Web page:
The Saratoga County Sewer District is preparing to take over the large private sewer line that serves the GlobalFoundries computer chip plant.
District officials are expressing a willingness to waive their usual rules for accepting ownership of a private sewer system, including requiring financial guarantees against future breakdowns to the line.
“There are provisions for dealing with situations outside the norm,” said Assistant County Attorney Robert Wilcox. “This is a different animal.”
The 3.5-mile line is enormous as private sewer lines go — capable of handling 10 millions gallons per day. It was sized to meet the needs of GlobalFoundries and future tenants of the Luther Forest Technology Campus.
The line runs from the campus along Cold Springs, Fitch and Farley roads, to meet the county sewer system near Coons Crossing. It was built between 2008 and 2011.
The line was built by and is owned by the Luther Forest Technology Campus Economic Development Corp., which owns the 1,414-acre industrial campus where GlobalFoundries is building its $8.5 billion computer chip complex.
With its first chip plant in production, GlobalFoundries is currently the only customer, discharging 1.6 million to 1.7 million gallons of industrial wastewater into the line each day. It has plans to add a major research and development center by 2014, and potentially a second computer chip plant.
Despite the apparent success of GlobalFoundries, though, the LFTC Economic Development Corp. is under severe financial stress and may be legally dissolved. That would include disposal of physical assets like the sewer line, which cost approximately $6 million.
It’s common for the sewer district to take over private sewer lines following construction by a developer, but normally the developer puts up financial guarantees.
In this case, it doesn’t appear the non-profit development corporation has the ability to do that.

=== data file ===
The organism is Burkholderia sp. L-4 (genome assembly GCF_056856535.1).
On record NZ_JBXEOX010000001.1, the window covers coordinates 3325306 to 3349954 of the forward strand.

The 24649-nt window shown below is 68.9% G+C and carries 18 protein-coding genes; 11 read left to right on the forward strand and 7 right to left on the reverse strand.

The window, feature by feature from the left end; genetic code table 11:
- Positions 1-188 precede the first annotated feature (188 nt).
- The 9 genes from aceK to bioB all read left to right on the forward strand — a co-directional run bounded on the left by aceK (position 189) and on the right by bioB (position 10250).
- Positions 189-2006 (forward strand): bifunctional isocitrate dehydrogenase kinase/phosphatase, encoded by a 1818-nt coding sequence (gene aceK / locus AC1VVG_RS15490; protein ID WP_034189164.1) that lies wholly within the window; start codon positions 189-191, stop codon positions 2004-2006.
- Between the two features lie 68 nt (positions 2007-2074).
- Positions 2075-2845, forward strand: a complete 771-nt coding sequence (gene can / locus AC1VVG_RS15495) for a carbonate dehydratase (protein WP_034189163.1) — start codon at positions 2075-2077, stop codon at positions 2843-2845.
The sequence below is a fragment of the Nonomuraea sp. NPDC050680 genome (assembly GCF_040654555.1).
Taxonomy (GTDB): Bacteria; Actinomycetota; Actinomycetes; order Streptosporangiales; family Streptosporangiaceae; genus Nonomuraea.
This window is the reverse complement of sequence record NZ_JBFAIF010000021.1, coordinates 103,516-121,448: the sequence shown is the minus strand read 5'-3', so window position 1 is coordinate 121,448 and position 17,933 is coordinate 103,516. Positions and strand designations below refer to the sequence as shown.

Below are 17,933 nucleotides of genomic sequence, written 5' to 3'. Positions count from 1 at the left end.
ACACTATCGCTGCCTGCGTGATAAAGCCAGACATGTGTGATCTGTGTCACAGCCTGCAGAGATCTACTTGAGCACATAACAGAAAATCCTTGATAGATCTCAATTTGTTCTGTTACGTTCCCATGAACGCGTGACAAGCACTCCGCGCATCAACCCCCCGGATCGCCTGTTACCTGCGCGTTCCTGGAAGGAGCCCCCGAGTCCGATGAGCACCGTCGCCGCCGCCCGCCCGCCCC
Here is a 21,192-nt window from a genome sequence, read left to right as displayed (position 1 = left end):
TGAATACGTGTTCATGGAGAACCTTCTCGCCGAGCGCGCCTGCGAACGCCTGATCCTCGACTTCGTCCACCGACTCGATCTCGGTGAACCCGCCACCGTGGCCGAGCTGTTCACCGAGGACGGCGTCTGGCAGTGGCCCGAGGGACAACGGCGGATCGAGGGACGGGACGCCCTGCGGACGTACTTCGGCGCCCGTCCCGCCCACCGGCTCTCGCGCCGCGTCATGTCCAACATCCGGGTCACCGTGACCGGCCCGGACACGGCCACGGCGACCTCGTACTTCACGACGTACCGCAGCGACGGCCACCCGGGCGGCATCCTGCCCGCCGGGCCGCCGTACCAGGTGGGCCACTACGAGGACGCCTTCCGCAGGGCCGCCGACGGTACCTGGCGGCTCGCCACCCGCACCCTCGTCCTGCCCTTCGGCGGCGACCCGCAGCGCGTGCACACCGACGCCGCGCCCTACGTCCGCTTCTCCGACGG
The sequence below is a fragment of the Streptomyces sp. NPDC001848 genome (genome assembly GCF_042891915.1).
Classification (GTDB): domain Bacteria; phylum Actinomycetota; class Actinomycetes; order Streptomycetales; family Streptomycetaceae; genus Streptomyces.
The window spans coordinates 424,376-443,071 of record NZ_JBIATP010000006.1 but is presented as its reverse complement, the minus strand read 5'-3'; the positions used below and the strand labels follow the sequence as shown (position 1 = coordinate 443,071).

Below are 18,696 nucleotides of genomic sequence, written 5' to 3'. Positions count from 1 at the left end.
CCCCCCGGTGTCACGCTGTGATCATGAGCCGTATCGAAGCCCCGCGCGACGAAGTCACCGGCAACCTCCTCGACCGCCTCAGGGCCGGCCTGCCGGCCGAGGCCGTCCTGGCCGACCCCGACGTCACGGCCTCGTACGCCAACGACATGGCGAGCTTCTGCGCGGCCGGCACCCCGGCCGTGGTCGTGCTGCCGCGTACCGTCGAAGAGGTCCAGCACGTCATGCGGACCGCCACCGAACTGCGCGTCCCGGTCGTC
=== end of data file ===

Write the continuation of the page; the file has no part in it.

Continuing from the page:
Also, when the line first went into operation in 2009, there were technical problems that caused the district to say it wouldn’t accept ownership at that time.
But modifications including the addition of another manhole resolved those issues as of mid-2011, and the line has been without problems since then, said Richard Doyle, chairman of the sewer district’s engineering committee. The C.T. Male engineering firm, which oversaw construction, worked with the district, he said.
“We spent a lot of time with them, and they have certified the line for up to 10 million gallons,” Doyle said after a sewer commission meeting Wednesday at the treatment plant in Halfmoon.
The line was designed with such high capacity in anticipation of other businesses someday coming to the technology campus, though none have, and that’s a primary reason for the corporation’s anticipated financial failure.
Wilcox said the district commissioners have the ability to waive the requirement that the developer post financial guarantees.
If the corporation goes out of business without an ownership transfer, he said, the line would be considered legally abandoned. Under that scenario, the town of Stillwater and the sewer district would be left to resolve the matter between themselves, but one or the other would have to accept legal responsibility, Wilcox said.
William Davis, chairman of the county sewer commission, said, “We hope to take action on this, somehow, next month.”